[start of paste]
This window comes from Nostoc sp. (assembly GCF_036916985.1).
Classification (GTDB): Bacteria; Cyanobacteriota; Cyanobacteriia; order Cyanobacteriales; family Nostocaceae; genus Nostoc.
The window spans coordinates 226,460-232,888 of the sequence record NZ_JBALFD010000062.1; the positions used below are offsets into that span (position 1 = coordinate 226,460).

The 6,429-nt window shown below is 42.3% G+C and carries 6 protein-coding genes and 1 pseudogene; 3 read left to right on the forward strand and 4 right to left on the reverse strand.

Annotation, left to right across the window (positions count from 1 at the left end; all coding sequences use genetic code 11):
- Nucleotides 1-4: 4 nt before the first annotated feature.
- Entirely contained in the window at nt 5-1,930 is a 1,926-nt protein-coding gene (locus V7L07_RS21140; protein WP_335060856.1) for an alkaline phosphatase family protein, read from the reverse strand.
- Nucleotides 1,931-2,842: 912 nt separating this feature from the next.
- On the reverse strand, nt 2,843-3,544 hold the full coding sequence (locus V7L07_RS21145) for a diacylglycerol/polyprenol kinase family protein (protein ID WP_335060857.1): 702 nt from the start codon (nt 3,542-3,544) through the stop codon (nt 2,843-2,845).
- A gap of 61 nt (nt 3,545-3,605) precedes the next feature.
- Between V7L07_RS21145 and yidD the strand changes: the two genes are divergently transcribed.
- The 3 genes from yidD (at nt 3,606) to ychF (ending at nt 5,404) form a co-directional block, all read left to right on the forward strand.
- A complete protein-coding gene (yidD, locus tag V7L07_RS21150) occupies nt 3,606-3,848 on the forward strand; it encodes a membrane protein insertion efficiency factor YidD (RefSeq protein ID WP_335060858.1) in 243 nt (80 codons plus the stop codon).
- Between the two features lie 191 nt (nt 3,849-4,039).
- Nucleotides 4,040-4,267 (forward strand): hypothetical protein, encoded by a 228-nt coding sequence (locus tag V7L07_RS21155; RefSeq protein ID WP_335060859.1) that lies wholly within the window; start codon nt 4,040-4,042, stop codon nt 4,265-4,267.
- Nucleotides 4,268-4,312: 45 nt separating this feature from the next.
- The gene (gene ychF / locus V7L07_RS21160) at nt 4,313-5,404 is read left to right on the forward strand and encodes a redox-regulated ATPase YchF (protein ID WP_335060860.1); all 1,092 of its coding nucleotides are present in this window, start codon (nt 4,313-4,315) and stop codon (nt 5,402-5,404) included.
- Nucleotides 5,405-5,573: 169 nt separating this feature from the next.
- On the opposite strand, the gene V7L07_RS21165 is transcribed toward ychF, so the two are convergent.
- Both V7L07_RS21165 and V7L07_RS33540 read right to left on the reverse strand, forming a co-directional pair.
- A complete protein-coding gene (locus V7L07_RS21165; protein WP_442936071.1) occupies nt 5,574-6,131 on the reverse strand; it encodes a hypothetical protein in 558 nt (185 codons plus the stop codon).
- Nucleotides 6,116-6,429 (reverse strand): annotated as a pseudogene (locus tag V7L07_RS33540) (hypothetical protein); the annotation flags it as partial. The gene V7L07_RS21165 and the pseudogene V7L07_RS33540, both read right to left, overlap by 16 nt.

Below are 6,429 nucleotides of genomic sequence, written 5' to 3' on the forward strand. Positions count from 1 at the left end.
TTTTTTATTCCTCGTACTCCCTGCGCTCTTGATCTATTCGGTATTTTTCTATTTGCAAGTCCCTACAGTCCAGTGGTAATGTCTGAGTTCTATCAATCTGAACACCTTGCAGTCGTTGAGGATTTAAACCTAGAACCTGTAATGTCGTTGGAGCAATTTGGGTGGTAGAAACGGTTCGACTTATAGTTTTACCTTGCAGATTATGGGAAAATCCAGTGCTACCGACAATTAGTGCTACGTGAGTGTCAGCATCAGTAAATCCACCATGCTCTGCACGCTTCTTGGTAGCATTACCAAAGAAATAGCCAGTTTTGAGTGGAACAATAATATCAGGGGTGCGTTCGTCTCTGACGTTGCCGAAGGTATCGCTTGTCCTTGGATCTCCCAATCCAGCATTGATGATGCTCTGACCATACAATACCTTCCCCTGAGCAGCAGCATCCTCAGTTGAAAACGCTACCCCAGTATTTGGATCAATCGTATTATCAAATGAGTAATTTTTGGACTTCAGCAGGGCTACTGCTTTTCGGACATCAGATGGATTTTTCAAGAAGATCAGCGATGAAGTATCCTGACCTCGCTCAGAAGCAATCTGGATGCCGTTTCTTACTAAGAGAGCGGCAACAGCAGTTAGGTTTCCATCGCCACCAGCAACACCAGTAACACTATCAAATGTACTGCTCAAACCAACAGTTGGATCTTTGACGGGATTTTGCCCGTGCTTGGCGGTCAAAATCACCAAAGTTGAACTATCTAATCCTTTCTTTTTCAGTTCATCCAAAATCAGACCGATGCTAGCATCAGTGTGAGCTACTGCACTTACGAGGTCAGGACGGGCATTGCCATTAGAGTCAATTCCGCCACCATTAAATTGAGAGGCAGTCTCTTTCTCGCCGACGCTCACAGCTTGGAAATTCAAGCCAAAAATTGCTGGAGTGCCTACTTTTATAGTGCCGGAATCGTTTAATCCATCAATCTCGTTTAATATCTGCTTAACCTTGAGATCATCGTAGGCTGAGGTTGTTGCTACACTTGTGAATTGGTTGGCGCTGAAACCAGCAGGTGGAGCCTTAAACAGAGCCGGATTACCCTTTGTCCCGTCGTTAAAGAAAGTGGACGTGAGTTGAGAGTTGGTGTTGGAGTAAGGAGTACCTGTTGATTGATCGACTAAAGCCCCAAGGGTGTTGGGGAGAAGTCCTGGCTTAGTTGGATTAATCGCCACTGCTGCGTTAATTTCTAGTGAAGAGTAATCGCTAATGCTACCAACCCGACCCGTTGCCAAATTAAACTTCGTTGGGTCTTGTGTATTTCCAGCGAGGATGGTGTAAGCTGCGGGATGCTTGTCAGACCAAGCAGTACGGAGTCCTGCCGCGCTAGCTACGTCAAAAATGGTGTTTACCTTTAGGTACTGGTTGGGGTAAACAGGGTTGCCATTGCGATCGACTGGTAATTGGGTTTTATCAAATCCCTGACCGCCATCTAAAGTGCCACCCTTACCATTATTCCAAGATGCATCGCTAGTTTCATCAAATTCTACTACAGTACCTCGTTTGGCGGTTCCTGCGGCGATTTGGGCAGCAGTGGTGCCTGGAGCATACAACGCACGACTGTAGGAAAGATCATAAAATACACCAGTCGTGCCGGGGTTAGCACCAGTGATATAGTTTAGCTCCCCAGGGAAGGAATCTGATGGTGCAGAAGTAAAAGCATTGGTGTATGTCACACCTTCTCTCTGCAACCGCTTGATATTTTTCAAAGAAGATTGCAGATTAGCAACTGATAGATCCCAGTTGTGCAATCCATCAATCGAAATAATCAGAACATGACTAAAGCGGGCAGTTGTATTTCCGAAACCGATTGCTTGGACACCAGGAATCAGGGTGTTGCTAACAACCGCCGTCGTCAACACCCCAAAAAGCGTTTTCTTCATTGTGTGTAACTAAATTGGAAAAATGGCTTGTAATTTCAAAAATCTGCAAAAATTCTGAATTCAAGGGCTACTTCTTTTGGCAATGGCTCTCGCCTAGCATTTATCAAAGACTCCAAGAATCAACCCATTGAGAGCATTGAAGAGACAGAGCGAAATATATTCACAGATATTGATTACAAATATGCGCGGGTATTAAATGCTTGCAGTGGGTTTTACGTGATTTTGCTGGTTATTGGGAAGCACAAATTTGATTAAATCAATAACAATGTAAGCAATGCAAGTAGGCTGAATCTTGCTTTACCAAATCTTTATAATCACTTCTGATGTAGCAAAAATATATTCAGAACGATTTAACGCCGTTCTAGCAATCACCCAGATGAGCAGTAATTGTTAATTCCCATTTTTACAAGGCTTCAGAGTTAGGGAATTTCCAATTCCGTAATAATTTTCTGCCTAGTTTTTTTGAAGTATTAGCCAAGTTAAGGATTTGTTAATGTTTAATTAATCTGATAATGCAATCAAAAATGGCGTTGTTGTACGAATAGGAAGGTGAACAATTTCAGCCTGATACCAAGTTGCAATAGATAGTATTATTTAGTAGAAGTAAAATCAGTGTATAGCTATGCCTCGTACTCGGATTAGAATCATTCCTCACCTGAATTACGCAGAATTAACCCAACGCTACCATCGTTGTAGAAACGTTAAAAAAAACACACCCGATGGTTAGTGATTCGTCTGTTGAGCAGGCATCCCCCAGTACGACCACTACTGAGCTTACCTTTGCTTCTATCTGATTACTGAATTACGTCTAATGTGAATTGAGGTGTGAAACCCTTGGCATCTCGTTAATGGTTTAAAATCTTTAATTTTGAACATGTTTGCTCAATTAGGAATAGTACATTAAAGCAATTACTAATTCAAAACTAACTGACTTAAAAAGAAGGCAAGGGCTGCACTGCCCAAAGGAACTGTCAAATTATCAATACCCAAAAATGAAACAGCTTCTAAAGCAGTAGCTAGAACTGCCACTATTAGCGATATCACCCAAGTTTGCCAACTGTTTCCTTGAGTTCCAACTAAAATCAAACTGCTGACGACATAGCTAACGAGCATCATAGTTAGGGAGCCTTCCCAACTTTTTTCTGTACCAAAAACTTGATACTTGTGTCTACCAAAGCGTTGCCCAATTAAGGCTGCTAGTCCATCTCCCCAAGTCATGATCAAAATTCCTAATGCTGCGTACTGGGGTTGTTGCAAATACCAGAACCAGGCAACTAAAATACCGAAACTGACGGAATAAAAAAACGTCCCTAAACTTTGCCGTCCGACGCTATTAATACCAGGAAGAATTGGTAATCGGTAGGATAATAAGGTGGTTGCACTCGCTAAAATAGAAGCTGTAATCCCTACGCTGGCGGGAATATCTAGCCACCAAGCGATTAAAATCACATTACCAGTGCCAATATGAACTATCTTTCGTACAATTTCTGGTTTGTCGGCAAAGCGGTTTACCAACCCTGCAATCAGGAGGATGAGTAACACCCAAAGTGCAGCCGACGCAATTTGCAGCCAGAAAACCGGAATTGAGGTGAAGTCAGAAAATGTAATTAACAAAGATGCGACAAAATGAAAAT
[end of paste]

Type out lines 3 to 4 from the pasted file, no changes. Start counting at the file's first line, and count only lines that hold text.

The window spans coordinates 226,460-232,888 of the sequence record NZ_JBALFD010000062.1; the positions used below are offsets into that span (position 1 = coordinate 226,460).

The 6,429-nt window shown below is 42.3% G+C and carries 6 protein-coding genes and 1 pseudogene; 3 read left to right on the forward strand and 4 right to left on the reverse strand.